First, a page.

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Altostrata

Some day soon, I promise.

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alex

Some day soon, I promise.

 

GOOD! I'll be waiting,as well as many others I am sure.

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DLB

I have no idea how I stumbled upon this but I am waitin patiently too! Thanks Alto...

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Purplestars22

I am also curious about your journey hopefully soon you will divulge.

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OffEFFexor

Hey Alto:  at least give yourself a sun logo!

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Altostrata

Good idea!

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Fresh

Happy Birthday to SurvivingAntidepressants  Alto.     You must be so proud of your baby . . . congratulations.

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Altostrata

Thank you. I'd lost track of the birthdays....

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roadback1

Alto,

I would love to read about your history of surviving antidepressants.

Can we be expecting it anytime soon ?

 

Thank you for all you do for us !

 

RB

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apace41

Man!
 

5 years later and still waiting!  This is bigger tease than the last episode of Seinfeld!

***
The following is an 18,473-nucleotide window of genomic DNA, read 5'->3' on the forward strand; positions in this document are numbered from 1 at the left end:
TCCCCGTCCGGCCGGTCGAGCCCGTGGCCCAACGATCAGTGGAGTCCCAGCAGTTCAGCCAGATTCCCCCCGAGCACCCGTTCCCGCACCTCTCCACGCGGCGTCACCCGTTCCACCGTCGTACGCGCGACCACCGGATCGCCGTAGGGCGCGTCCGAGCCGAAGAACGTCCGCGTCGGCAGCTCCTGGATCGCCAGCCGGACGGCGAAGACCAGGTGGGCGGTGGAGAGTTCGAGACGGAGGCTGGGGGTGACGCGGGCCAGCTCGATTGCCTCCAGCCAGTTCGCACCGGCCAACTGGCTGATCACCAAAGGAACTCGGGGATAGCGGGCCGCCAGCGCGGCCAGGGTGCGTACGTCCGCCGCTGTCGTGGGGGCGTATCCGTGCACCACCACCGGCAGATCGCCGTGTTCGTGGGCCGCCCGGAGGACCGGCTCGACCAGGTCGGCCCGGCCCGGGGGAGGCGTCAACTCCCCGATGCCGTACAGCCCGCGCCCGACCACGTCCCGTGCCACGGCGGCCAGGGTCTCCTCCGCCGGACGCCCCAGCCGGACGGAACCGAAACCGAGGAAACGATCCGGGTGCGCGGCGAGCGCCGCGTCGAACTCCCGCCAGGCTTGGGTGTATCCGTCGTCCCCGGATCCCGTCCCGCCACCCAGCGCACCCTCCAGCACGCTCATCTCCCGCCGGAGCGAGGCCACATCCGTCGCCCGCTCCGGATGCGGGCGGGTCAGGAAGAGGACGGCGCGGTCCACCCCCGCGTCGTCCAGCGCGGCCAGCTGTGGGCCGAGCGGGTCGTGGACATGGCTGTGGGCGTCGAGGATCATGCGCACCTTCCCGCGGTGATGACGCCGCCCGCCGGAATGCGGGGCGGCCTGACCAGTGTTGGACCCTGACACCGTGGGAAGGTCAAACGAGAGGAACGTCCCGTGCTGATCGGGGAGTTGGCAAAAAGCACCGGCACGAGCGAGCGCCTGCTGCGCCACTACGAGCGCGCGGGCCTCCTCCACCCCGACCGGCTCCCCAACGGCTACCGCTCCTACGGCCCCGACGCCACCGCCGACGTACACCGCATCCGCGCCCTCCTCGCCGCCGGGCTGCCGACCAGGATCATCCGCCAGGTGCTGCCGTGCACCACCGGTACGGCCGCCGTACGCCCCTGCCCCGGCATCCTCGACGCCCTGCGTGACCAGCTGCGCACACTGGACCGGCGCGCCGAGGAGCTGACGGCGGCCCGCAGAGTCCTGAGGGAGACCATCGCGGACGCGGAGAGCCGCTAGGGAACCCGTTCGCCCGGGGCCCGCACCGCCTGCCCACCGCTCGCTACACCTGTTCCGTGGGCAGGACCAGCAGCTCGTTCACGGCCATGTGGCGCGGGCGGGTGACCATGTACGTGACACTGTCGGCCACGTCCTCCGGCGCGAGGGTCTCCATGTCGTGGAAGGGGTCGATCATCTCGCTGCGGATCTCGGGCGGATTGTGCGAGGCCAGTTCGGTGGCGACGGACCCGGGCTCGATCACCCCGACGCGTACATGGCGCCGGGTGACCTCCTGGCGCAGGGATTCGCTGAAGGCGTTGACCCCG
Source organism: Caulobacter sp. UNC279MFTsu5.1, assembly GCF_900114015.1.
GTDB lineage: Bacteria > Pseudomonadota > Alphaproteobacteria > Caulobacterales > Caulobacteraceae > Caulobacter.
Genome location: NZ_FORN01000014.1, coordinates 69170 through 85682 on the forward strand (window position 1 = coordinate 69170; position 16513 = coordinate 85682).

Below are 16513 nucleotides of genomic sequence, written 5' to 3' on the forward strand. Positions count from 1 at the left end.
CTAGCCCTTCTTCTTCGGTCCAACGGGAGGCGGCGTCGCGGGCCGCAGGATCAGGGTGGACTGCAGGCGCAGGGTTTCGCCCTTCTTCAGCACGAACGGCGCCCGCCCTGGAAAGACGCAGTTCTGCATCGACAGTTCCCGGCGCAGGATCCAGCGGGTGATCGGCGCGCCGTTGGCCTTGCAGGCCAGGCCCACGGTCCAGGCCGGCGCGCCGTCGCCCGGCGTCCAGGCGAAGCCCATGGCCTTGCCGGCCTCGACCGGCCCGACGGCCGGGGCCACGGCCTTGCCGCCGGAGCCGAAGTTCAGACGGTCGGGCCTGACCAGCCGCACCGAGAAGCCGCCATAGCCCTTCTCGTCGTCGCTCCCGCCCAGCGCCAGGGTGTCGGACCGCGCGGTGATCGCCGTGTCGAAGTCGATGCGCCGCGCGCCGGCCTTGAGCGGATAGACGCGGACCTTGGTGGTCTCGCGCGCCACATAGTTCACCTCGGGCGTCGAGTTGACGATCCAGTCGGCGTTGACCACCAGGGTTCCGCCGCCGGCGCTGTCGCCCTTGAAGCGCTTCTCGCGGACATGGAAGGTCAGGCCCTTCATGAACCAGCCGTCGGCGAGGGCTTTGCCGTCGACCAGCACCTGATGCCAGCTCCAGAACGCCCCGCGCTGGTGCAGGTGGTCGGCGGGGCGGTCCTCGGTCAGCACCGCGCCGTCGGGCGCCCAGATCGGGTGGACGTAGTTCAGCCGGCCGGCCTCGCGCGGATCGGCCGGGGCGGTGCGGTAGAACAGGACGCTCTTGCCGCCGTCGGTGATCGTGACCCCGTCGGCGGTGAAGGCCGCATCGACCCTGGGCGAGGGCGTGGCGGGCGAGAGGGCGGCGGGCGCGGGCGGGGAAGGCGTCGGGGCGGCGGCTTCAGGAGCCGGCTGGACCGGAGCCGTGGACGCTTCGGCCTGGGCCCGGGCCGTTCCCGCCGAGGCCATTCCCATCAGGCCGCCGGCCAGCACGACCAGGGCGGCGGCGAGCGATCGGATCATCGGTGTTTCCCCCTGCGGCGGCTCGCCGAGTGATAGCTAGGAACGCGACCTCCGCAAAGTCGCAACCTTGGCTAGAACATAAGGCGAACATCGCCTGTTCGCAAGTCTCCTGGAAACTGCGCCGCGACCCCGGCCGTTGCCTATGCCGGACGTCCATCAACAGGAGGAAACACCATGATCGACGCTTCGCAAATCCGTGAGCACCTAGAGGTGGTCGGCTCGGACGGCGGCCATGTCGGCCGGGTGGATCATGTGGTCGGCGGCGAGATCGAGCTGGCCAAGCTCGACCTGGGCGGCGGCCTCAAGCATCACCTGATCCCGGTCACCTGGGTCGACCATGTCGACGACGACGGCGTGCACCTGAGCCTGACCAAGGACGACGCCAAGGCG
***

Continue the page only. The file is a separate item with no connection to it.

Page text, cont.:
:D

Alto is holding out for a movie deal!

Andy


 

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Altostrata

Oh, gosh, I would say it took 9 years for my nervous system to fully stabilize. Then I had to deal with other health problems that may not be related to withdrawal syndrome.

 

Some day I'll compile all the details. In the meantime, they're scattered all over this site.

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LoveandLight

9 years wow..

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Fresh

Hi Alto ,  if there's a movie deal , who would you like to see playing the lead?     :)

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Altostrata

Rooney Mara.

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dalsaan

Rooney Mara because of Side Effects, Girl with a Dragon Tattoo or Nightmare on Elm Street?    All are fitting in a way.

 

Dx

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Hopefull

Hi Alto,

Are you now completly recovered? Nine years is a long time... I am glad that you have endured the wd symptoms and have recovered. It gives me hope. Still learning to be patient. :)

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AliG

 Hi Alto, you give us all hope, but more than that you teach "patience & perseverance".  Thank you for all you do  . We are eagerly awaiting  your  "whole" story, when you're ready.

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LoveandLight

Nightmare on elm street haha! Yes.

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Altostrata

Thank you all.

 

Rooney Mara because she is fierce! :ph34r:

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Altostrata

Updated post #1.

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Junglechicken

Alto, you are an inspiration to us all. I couldn't live without this website.

 

THANK YOU!

 

JC

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nz11

Wow

Thanks for all the tremendous work you have done and are doing.

 

Hey you forgot one more 'my':

my autonomic nervous system is stable,

my mind is clear,

my mood is generally calm and,